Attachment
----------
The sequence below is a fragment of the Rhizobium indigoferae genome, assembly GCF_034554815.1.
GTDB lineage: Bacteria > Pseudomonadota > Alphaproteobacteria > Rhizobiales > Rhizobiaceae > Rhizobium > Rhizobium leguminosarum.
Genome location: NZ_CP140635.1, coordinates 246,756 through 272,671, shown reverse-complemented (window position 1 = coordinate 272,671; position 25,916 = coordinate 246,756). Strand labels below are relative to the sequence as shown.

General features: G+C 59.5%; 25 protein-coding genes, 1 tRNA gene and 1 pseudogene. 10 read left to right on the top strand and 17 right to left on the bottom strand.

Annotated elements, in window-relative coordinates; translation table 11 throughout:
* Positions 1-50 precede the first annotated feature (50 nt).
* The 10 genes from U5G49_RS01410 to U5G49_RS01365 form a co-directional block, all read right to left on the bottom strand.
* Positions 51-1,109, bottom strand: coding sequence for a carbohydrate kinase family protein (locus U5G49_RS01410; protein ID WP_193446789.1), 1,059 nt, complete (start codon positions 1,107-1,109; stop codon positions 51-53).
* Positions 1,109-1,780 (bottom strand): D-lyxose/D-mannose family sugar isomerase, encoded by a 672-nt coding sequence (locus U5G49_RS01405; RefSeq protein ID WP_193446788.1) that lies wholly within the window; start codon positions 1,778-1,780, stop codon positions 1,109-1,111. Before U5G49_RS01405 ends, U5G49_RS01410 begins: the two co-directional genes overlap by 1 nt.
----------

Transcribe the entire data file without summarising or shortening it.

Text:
The sequence below is a fragment of the Rhizobium indigoferae genome, assembly GCF_034554815.1.
GTDB lineage: Bacteria > Pseudomonadota > Alphaproteobacteria > Rhizobiales > Rhizobiaceae > Rhizobium > Rhizobium leguminosarum.
Genome location: NZ_CP140635.1, coordinates 246,756 through 272,671, shown reverse-complemented (window position 1 = coordinate 272,671; position 25,916 = coordinate 246,756). Strand labels below are relative to the sequence as shown.

General features: G+C 59.5%; 25 protein-coding genes, 1 tRNA gene and 1 pseudogene. 10 read left to right on the top strand and 17 right to left on the bottom strand.

Annotated elements, in window-relative coordinates; translation table 11 throughout:
* Positions 1-50 precede the first annotated feature (50 nt).
* The 10 genes from U5G49_RS01410 to U5G49_RS01365 form a co-directional block, all read right to left on the bottom strand.
* Positions 51-1,109, bottom strand: coding sequence for a carbohydrate kinase family protein (locus U5G49_RS01410; protein ID WP_193446789.1), 1,059 nt, complete (start codon positions 1,107-1,109; stop codon positions 51-53).
* Positions 1,109-1,780 (bottom strand): D-lyxose/D-mannose family sugar isomerase, encoded by a 672-nt coding sequence (locus U5G49_RS01405; RefSeq protein ID WP_193446788.1) that lies wholly within the window; start codon positions 1,778-1,780, stop codon positions 1,109-1,111. Before U5G49_RS01405 ends, U5G49_RS01410 begins: the two co-directional genes overlap by 1 nt.